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Now forbidden, African penguin guano was once excavated and processed into fertilizer and their skins were manufactured into gloves.

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African penguins are popular in ecotourism as they allow humans to approach closely and watch as they interact with their environment.

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The primary ecotourism viewing site of African penguins is the colony at False Bay in Simons Town, South Africa with over 2,000 penguins.

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Because food availability affects African penguin breeding and survival rates, food shortages in South Africa and Namibia can't maintain population equilibrium.

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Both African penguin parents take part in incubating the egg for 40 days using a "brood patch," a patch of a bare skin at the base of the belly, to provide...

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African penguins closely resemble the Galapagos penguins of the Pacific Ocean and Humboldt penguins and Magellanic penguins of South America.

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African penguins are monogamous as pairs return to the same breeding sites year after year.

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Juvenile African penguins initially have dark slate gray-blue feathers that darken with age in about 3 years.

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African penguins can swim up to 20 km/h and can travel up to 110 km during each hunting trip, depending on where they forage.

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African penguins are also called jackass penguins because they emit loud donkey-like brays, yells, and haws to communicate.

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Cape fur seals, sharks, kelp gulls, sacred ibises, mongooses, genets, leopards, and even feral cats and dogs prey on African penguins and their eggs.

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The African penguin is endangered and is undergoing a population decline, as a result of commercial fisheries, oil pollution, and shifts in prey populations.

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The black and white markings of the African penguin help to camouflage it from both, aquatic and aerial, predators.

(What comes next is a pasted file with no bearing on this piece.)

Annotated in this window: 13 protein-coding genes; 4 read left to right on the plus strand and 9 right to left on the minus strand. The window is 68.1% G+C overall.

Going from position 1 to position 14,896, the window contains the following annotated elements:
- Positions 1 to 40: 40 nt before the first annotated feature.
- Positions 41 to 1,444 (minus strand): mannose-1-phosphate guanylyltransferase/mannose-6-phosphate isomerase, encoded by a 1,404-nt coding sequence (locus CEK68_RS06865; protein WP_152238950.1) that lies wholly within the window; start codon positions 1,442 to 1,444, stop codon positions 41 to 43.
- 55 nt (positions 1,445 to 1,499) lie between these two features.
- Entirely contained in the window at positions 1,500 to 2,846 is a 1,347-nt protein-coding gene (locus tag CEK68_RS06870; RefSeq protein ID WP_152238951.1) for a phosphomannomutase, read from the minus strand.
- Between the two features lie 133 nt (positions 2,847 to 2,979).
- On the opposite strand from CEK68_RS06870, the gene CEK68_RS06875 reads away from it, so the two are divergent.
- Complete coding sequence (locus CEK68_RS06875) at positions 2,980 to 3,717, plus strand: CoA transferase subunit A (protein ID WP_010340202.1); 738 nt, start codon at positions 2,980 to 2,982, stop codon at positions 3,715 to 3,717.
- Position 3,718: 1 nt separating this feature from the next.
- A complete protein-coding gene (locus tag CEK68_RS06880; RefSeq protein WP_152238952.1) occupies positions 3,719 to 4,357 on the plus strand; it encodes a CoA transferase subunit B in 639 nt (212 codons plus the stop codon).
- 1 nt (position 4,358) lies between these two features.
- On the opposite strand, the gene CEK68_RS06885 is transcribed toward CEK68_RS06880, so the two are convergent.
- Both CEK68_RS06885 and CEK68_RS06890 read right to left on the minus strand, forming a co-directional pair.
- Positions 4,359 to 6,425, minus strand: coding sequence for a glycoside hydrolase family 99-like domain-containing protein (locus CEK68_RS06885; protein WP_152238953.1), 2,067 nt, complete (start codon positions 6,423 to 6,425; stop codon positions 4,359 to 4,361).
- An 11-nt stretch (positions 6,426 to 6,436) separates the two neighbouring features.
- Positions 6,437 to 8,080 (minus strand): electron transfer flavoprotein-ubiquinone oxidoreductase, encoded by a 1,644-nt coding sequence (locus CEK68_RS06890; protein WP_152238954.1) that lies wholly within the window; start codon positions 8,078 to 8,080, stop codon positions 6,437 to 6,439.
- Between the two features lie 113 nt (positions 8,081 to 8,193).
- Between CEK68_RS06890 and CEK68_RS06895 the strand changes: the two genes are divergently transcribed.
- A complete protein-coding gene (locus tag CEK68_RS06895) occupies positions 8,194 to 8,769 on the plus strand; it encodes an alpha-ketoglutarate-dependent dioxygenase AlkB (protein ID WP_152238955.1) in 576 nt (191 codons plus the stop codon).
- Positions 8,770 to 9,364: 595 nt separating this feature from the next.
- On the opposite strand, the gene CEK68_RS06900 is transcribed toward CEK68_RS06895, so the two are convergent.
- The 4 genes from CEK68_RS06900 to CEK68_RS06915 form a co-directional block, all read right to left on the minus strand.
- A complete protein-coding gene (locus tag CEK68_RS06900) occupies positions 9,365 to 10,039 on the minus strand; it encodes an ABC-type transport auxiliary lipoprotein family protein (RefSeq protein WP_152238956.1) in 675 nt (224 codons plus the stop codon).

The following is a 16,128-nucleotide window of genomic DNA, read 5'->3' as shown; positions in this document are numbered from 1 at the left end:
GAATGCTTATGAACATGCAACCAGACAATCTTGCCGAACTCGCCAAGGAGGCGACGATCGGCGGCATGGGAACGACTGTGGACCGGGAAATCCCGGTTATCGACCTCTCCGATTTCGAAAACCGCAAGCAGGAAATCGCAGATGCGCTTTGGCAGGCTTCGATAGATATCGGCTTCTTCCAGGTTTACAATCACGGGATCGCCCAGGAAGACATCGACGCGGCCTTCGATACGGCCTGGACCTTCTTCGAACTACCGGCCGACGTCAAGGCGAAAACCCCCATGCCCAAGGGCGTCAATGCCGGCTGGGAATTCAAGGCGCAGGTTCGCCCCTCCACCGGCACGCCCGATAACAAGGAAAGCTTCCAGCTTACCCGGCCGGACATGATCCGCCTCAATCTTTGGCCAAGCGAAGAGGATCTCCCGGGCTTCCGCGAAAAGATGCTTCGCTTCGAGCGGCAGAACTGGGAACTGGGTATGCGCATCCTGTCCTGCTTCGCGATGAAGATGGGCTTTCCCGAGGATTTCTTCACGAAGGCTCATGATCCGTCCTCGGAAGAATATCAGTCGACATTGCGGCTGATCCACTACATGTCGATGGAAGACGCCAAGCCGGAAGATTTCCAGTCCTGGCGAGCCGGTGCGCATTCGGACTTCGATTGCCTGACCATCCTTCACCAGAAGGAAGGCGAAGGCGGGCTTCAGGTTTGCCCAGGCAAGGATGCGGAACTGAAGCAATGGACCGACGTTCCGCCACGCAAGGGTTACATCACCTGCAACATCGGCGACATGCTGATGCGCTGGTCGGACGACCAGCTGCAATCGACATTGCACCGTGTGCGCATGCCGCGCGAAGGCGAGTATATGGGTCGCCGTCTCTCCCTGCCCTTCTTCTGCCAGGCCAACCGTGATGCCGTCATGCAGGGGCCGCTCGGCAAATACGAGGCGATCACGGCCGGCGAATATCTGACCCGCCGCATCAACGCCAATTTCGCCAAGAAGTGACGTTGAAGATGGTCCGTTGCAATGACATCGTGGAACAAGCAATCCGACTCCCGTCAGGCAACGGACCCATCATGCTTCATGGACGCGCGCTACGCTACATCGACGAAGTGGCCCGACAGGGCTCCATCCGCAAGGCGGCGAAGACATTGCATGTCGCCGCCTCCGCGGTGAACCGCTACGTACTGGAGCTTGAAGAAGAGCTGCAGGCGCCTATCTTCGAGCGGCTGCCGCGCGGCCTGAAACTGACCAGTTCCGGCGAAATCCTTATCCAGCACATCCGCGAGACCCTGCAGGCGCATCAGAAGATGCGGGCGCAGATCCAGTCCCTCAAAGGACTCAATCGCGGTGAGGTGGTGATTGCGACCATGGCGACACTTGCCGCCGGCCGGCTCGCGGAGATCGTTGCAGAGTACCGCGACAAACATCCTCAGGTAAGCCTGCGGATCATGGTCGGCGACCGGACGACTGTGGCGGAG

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African penguins are the most common penguin found in zoos due to their size and temperature requirements.

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Male African penguins are distinguishable from females due to their colors and deeper, more robust bills.

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African penguins have a longevity of 10-27 years and live longer in captivity than in the wild.

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African penguin populations have decreased 50% since 1978, due to nesting and guano collection disturbance, habitat alteration, oil pollution, and competition with fisheries for food.

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African penguins can no longer nest in guano due to overharvesting by humans and have begun nesting in open areas and artificial nest-burrows.

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African penguins feed on up to 18 species of crustaceans, primarily on small shoaling pelagic fish.

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African penguins are largely resident, but some movements occur in response to prey movements.

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African penguin courtship involves visual and auditory displays, such as head-swinging, neck extensions, harsh vocal calls, and bowing.

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African penguins are marine and usually found within 40 km of the coast, but can remain at sea for up to 4 months.

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At 2-4 months, juvenile African penguins leave the colony and later return to breed at 4-6 years.

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African penguins breed throughout the year with peak months varying locally.

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African penguins gather in breeding areas, called "rookeries," that range from flat, sandy islands with varying degrees of vegetation to steep, rocky islands with little foliage.

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African penguins have white, bare skin over their eyes that becomes bright pinkish-red in very hot conditions.

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While foraging for food, African penguins leave their hatchlings in crèches, characteristic groups common to birds that breed in colonies.

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Fighting between African penguins occurs occasionally and involves the beating of wings and biting.

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African penguins are susceptible to four types of blood parasites.

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African penguins are diurnal and spend much of the day feeding in the water.

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African penguins are social creatures that live in large colonies of up to 2,000, on the rocky coastlines of southwest Africa.

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African penguins cannot easily preen their own heads and necks, and as such, participate in allopreening, or the preening of each other.

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The African penguin is the only penguin species found on the African continent.